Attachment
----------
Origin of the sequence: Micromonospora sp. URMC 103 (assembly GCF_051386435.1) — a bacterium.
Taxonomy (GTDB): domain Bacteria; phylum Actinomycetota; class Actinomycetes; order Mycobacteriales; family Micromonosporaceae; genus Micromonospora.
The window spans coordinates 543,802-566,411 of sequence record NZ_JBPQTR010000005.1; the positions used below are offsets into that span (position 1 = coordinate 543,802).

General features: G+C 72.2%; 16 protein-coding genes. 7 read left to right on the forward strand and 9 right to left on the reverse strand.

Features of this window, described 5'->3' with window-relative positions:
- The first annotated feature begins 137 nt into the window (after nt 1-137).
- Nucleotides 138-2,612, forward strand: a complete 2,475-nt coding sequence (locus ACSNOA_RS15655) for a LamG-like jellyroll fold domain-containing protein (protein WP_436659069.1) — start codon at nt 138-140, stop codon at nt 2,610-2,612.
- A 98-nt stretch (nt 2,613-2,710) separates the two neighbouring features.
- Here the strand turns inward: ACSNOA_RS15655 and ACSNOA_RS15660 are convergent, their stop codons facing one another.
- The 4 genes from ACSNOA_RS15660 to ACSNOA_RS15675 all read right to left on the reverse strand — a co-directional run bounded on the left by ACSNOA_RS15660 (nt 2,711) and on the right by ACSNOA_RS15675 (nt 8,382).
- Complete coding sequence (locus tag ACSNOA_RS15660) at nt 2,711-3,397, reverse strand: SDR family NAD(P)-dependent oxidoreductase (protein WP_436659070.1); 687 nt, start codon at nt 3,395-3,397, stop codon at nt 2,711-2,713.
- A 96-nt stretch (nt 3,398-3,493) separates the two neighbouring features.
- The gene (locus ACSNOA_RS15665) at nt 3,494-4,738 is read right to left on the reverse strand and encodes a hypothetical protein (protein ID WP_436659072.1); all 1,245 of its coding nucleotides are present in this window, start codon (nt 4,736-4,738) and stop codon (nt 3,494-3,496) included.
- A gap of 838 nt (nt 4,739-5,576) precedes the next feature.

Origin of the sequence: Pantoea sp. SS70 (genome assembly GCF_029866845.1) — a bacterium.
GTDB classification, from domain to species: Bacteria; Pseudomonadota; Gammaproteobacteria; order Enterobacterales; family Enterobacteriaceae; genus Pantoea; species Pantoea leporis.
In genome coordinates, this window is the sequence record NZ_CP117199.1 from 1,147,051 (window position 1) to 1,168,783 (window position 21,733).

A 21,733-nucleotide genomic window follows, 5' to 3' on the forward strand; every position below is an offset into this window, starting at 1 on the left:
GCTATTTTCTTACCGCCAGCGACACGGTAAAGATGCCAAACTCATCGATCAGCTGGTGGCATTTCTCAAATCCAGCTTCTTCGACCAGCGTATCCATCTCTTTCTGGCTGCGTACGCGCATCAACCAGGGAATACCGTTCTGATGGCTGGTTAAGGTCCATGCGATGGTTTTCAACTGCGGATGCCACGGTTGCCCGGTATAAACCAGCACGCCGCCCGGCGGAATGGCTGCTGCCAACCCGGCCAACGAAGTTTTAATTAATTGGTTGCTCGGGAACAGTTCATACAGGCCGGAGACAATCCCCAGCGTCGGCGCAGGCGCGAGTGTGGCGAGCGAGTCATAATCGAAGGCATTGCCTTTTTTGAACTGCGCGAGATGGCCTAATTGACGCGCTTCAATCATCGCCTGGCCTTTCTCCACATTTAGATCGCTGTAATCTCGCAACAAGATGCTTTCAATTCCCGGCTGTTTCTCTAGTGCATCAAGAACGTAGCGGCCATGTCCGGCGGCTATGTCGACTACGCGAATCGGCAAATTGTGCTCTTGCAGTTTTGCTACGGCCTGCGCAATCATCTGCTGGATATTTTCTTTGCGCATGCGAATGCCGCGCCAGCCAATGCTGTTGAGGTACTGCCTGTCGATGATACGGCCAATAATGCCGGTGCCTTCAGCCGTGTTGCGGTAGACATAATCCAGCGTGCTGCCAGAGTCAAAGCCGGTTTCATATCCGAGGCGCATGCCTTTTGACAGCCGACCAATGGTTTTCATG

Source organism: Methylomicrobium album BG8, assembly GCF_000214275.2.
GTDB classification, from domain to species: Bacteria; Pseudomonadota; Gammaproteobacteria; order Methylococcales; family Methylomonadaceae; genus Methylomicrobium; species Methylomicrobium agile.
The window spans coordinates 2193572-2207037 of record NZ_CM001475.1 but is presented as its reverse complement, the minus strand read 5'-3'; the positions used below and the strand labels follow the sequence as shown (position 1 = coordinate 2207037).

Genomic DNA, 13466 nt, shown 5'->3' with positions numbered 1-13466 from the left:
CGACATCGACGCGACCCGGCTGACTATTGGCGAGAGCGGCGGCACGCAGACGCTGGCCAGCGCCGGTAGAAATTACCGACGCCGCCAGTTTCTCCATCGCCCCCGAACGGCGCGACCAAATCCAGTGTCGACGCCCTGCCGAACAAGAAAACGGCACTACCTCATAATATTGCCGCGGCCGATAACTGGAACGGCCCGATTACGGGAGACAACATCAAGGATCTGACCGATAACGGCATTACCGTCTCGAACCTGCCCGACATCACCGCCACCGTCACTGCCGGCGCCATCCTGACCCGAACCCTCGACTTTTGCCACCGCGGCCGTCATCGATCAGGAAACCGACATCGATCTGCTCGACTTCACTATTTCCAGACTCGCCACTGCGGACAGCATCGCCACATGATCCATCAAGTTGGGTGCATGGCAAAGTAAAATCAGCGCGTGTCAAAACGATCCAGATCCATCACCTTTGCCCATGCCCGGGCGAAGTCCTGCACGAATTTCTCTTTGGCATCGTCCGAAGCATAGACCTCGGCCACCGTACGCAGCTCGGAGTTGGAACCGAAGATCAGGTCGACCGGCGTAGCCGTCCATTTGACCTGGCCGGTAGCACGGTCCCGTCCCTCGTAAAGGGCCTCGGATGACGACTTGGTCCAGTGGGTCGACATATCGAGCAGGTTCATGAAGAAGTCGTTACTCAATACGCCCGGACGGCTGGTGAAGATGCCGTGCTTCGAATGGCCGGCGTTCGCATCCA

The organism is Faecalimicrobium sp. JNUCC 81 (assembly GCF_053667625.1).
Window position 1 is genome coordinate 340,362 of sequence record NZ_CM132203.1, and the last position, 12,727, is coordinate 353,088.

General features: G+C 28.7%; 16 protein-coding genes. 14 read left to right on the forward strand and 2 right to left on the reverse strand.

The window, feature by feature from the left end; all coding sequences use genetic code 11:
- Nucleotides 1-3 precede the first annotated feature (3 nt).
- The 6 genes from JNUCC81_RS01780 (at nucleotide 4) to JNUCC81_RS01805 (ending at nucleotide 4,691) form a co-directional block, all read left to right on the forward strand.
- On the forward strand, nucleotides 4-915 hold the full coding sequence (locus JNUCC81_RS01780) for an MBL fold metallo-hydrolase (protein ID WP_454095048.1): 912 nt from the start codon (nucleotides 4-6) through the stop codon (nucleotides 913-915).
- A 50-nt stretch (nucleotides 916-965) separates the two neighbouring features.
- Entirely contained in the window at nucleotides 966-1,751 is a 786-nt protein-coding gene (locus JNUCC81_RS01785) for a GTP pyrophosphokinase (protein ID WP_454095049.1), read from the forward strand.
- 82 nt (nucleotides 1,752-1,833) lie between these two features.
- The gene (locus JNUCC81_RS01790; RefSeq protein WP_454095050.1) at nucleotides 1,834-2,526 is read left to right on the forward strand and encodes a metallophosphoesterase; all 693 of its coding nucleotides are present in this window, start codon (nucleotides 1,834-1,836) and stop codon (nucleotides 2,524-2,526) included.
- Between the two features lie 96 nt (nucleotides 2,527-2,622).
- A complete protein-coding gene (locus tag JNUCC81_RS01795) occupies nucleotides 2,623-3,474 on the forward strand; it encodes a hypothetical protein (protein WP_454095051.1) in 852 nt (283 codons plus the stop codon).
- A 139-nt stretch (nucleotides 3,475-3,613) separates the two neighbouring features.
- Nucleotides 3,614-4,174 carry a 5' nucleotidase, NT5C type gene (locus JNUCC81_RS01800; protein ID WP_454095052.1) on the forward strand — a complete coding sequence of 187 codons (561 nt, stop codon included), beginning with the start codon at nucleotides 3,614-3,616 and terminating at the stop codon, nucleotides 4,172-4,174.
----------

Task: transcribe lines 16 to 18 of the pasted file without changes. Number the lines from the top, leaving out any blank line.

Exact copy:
GTDB classification, from domain to species: Bacteria; Pseudomonadota; Gammaproteobacteria; order Enterobacterales; family Enterobacteriaceae; genus Pantoea; species Pantoea leporis.
In genome coordinates, this window is the sequence record NZ_CP117199.1 from 1,147,051 (window position 1) to 1,168,783 (window position 21,733).

A 21,733-nucleotide genomic window follows, 5' to 3' on the forward strand; every position below is an offset into this window, starting at 1 on the left: